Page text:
§ Mr. Bright
I beg to move amendment No. 1, in page 1, line 8, leave out from 'means' to 'any' in line 9.
§ No. 3, in page 1, line 13, leave out subsection (3).
§ No. 6, in clause 2, page 2, line 9, leave out 'or'.
No. 7, in clause 2, page 2, line 10, at end insert
`or (c) it is a video game.'.
§ Mr. Bright
I shall be brief. The amendments have been tabled in response to a detailed discussion in Committee, and they refer to video games. Most video games are exempt, but it is possible for a video game to include violence or sex.
Hon. Members may be aware of The Sun campaign for Harrods to stop selling one such game as it included scenes of killing and raping a girl. The amendment will catch that area.
I am grateful to my hon. Friend the Member for Castle Point (Sir B. Braine) for bringing this matter to our attention in Committee, and I am honouring the commitment that I gave then.
§ Mr. Parris
The amendment is to be welcomed, for the reasons explained by my hon. Friend the Member for Luton, South (Mr. Bright). It was suggested in Committee that the provision in clause 1(2)(a)produced electronically by the use of information contained on any disc or magnetic tape'might be overtaken by technology. Video games might be produced which do not make use of information contained on a disc or magnetic tape. Therefore, the Bill needs changing for that technical reason.
My hon. Friend may have already considered this problem——
§ Mr. Bright
The matter has been considered, and will continue to be considered. We are obtaining expert advice and we hope to deal with the matter when the Bill goes to another place.
§ Mr. Brinton
I rise briefly to ask for reassurance on one matter. I am glad that my hon. Friend the Member for Luton, South (Mr. Bright) has tabled these amendments to cover video games. Can he reassure me that the interactive video game will also be caught by these amendments? His remarks did not make that clear.
§ Amendment agreed to.
§ Mr. Denis Howell
I beg to move amendment No. 2, in page 1, line 12, at end insertor as a series of still pictures".The amendment has been tabled to cover a matter that has caused me some concern. It appears to be possible to get round the Bill with a series of still pictures which, when put together and associated with a commentary and music, could defeat the Bill's purpose.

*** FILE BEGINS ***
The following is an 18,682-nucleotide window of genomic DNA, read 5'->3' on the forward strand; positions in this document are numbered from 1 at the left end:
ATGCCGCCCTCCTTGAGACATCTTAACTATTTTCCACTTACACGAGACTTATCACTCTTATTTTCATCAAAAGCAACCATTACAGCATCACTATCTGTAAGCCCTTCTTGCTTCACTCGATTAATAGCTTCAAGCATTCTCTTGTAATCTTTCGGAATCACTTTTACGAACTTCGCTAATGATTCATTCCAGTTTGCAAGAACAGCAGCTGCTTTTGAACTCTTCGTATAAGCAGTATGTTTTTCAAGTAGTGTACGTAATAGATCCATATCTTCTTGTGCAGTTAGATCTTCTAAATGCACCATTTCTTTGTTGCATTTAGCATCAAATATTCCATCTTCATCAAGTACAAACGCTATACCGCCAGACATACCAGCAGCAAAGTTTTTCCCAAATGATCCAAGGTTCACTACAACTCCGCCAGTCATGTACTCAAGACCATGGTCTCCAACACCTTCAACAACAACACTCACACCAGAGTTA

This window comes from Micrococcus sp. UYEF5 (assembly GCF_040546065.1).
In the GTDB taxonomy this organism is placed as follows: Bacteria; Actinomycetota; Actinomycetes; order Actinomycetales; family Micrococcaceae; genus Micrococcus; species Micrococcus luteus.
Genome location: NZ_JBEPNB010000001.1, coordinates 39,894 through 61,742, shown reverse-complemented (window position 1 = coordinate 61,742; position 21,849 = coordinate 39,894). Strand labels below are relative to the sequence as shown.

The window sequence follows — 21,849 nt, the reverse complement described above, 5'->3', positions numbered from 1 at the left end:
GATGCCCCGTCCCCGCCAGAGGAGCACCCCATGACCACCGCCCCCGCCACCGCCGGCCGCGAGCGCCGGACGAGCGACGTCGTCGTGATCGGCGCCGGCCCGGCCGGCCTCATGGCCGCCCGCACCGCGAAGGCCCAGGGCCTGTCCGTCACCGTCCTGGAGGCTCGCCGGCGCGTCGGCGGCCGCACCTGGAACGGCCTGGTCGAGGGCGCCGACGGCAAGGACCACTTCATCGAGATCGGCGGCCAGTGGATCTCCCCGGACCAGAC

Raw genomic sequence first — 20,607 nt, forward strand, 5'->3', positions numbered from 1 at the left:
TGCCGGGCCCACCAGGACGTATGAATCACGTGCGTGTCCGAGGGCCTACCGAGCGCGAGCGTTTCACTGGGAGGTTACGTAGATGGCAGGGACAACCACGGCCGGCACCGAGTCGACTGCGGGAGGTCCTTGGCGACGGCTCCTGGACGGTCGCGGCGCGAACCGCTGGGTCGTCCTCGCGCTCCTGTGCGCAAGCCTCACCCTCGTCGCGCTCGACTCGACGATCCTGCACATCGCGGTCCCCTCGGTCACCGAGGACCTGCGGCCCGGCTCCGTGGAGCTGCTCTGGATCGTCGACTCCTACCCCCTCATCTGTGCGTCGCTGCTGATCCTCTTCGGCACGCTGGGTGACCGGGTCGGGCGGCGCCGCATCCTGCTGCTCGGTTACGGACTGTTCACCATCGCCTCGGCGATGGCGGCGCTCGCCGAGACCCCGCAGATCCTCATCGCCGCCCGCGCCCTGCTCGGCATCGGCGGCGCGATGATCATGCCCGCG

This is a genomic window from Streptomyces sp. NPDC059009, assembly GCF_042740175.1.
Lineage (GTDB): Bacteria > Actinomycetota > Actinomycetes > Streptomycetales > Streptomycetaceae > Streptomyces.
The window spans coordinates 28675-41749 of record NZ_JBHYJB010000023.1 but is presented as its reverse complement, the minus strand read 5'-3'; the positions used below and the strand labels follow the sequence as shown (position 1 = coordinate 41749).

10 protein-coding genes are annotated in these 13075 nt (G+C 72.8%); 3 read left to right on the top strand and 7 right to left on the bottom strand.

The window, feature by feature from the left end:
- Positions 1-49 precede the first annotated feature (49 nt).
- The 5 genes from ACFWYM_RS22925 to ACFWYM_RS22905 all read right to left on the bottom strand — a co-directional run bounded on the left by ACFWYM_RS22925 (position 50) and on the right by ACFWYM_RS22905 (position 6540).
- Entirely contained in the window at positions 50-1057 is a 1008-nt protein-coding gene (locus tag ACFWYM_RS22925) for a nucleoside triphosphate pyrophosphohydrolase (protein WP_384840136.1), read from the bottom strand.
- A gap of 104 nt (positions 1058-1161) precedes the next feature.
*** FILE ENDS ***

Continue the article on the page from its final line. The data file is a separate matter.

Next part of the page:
During my discussions with the BBFC I have discovered that that happens in some parts of the world, especially in America. The gutter press take masses of pictures of murders and accidents, put them together and then add screams, noises, music and offensive commentaries. The amendment is tabled to take care of that problem.
I do not know what attitude the hon. Member for Luton, South (Mr. Bright) and the Minister will take. I hope they accept that it is a serious problem and, therefore, will accept the amendment. If they do not do so—which I should very much regret — I hope that at least they will agree to take further advice on the matter and return to it in another place so that this serious problem can be dealt with.
§ 11 am
§ Mr. Mellor
We are always faced with difficulties when considering where the line should be drawn. We decided a few moments ago to bring within the ambit of the Bill computer games that can pander to violence. That is an important step. It widens the Bill, but everyone agrees that it is appropriate.
I am in a more difficult position about the amendment proposed by the right hon. Member for Birmingham, Small Heath (Mr. Howell). I understand that those who make a great deal of money out of a trade will not easily be frustrated by the House and will make every effort to circumvent legislation. That is why the Standing 628 Committee took so much care not to make the exemptions in clause 2 wide enough to allow pornographers to drive a coach and horses through the Bill.